Academic journal article Journal of Small Business Management

Financial Reporting of Small Business Entities in Canada

Academic journal article Journal of Small Business Management

Financial Reporting of Small Business Entities in Canada

Article excerpt

Financial reporting for small business entities (SBEs) has been the subject of much debate and concern by the accounting bodies (institutes) in Canada, the United States, the United Kingdom, Ireland, Australia, New Zealand, and other countries. The main issue for the standard setters is whether they should have one set of standards for all companies or two sets of standards (one for big companies and one for SBEs). The main objective of our study is to examine whether SBEs in Canada should have their own new set of Generally Accepted Accounting Principles (GAAP) or should they continue to use big GAAP used by public companies. To address this issue in the Canadian environment, we sent out a questionnaire to a sample of managers and owners of small businesses, preparers, auditors, and users of small business accounts. These stakeholders were asked to identify the purposes of SBE financial statements, their levels of satisfaction or dissatisfaction with the present accounting standards for SBEs, the burdens imposed on the preparers of the financial statements, and the weaknesses of the present standards. Furthermore, they were asked to give the expected advantages of adopting new standards, after having ranked four models of financial reporting of SBEs. The results are quite interesting. Stakeholders indicated that financial statements of SBEs are prepared mainly for taxation purposes and borrowing. They are not satisfied with the present standards because they are costly to comply with and very complex. The burden of producing SBE financial statements can be reduced by simplifying the present standards. The new standards would mean a shorter and simpler form of financial statements. It is hoped that the results of this study will provide the standard setters in Canada and other countries with an indication of the future direction for SBE reporting and accounting.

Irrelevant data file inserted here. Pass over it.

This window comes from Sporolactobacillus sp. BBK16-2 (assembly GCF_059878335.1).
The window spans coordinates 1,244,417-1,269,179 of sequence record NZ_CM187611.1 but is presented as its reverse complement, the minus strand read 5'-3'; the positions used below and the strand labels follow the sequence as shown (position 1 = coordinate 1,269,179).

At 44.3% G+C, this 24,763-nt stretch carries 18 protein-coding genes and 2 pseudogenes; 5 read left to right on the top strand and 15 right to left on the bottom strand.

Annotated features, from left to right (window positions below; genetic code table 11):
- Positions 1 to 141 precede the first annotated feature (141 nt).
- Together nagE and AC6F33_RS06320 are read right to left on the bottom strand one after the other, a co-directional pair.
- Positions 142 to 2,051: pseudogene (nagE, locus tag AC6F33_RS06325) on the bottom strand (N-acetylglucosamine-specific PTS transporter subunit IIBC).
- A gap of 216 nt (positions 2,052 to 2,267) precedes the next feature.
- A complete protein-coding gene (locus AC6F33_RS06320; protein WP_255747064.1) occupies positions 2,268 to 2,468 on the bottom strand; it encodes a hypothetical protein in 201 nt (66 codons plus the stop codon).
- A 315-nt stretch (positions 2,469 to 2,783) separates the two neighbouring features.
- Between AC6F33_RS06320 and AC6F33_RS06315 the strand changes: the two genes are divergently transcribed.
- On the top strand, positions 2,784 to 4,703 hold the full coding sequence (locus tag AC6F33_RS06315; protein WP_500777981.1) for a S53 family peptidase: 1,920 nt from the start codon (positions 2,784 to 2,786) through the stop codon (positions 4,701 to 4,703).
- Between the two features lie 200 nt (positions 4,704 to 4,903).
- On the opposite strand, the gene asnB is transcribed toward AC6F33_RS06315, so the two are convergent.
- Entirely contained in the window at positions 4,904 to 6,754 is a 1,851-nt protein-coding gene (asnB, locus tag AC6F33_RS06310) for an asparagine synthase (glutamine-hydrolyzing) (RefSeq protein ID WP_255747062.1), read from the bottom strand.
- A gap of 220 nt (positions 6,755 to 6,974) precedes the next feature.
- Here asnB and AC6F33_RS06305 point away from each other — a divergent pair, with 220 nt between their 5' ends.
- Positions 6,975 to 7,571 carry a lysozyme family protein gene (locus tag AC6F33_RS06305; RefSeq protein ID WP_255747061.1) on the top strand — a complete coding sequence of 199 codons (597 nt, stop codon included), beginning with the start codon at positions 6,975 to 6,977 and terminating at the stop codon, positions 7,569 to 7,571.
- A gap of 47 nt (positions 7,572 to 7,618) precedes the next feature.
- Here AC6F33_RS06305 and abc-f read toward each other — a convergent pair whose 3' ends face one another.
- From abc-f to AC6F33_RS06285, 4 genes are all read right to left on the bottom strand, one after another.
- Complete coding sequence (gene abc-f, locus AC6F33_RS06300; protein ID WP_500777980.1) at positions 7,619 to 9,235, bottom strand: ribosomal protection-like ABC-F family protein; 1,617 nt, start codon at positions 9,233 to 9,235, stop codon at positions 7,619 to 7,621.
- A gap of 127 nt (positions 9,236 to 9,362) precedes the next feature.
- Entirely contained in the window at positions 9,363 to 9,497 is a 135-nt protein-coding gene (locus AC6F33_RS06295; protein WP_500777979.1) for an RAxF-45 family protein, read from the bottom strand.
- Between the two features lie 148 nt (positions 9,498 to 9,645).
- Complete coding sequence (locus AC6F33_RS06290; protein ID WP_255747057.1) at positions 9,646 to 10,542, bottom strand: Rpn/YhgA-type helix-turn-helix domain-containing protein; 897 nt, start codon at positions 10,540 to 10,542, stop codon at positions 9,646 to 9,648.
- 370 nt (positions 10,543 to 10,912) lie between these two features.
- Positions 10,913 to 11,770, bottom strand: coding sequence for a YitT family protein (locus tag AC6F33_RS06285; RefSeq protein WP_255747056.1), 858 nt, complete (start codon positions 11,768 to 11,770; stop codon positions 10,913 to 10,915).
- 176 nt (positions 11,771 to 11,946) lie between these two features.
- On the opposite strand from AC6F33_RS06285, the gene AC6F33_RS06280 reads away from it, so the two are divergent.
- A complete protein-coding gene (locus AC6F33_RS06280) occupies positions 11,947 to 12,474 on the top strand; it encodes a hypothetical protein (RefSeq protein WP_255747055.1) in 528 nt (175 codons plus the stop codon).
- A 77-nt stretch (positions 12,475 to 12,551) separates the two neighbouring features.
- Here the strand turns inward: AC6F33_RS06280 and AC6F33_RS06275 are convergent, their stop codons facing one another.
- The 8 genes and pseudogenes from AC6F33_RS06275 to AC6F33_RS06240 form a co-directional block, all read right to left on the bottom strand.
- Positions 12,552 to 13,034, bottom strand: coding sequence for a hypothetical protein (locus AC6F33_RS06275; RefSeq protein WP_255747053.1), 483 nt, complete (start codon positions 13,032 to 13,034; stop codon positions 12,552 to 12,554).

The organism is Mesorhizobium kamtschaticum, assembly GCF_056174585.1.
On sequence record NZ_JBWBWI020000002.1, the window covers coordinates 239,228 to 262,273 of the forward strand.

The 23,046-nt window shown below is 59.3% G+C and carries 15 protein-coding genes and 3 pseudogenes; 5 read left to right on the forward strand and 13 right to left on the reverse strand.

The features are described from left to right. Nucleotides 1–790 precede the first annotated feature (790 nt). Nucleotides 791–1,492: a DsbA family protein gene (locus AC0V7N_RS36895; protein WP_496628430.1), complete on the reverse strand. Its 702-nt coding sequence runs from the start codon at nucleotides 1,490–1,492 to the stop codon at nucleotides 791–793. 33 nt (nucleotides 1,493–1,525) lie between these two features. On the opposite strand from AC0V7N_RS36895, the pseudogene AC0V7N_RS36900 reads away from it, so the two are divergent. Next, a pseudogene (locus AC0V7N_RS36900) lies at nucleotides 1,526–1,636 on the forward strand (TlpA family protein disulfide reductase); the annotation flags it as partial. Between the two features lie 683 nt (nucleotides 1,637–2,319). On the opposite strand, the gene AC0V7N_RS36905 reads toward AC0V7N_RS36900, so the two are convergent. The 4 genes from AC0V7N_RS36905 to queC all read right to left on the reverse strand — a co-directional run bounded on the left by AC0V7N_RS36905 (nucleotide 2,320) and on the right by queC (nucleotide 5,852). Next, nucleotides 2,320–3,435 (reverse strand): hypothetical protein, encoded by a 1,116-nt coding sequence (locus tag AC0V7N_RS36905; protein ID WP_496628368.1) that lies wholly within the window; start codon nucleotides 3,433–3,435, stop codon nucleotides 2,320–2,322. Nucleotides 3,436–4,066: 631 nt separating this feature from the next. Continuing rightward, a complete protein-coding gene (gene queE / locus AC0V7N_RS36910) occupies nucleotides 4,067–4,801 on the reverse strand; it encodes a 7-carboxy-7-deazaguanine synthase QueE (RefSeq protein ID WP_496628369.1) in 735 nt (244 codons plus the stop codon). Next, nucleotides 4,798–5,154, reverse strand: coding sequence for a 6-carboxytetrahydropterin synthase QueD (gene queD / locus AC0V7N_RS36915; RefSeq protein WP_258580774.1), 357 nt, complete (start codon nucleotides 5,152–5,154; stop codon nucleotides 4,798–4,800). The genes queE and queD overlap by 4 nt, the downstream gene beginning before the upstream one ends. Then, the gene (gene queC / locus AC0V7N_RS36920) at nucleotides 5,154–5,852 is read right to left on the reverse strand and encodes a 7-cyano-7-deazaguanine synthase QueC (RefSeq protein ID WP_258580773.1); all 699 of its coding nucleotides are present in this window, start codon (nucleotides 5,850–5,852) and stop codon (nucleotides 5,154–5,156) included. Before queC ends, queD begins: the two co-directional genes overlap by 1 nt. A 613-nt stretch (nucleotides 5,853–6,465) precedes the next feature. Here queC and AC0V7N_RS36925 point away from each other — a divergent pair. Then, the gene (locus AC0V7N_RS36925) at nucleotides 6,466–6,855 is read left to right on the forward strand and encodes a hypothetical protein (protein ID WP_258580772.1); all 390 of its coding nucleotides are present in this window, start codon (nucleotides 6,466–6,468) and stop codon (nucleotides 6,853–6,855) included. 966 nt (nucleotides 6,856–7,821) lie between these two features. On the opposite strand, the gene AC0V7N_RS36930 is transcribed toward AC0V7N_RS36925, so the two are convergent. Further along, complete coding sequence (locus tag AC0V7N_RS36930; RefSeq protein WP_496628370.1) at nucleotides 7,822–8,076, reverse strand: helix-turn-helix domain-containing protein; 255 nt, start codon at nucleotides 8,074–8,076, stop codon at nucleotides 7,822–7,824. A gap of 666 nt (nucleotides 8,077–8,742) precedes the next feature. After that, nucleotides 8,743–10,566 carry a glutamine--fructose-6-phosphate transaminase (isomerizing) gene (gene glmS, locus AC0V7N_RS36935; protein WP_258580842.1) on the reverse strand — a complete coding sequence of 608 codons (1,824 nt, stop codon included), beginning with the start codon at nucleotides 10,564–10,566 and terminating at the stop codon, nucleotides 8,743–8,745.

Introduction

The problem of financial accounting and reporting for small business entities (SBEs) has generated much discussion in the accounting literature over the past years in many countries. There seems to be broad support for differential reporting for disclosure and presentation. Small business entities differ from public corporations. Public companies have complex transactions like financial instruments that are not reflected in the transactions of the SBEs. The Generally Accepted Accounting Principles (GAAP) used to prepare the financial statements of the public companies were designed for these larger corporations. Small business entities, at present, have to use these same GAAP to prepare their accounts. Public companies are used by millions of external users and, therefore, can bear the cost of preparing and disseminating their accounts. On the other hand, there are very few users of the accounts of SBEs (owners/managers, bankers, taxation authorities, and perhaps venture capitalists). Also, the cost of producing these accounts, using the existing GAAP rules designed primarily for public corporations, is very high and burdensome. This cost is sometimes the result of the SBE using its own managers or internal accountants to prepare the financial reports. However, SBEs very often use practitioners to prepare their financial reports. There is consequently both a cost to the SBE (fee charged) and a cost to the practitioner (constantly updating their knowledge of GAAP), which causes the overall cost to continue to increase.

Models

To address the question about the differential reporting of public corporations and SBEs, it is important to discuss the various models that reflect how SBEs could be treated differently.

The Canadian Institute of Chartered Accountants' (CICA) (1999) study, "Financial Reporting by Small Business Enterprises," examined six alternatives. However, these can be classified into the following three models (CGA Canada 2000b):

(1) A single set of GAAP without exclusions;

(2) A single set of GAAP with exclusions from certain standards for SBEs; and

(3) Two sets of GAAP (Big GAAP and Little GAAP). …

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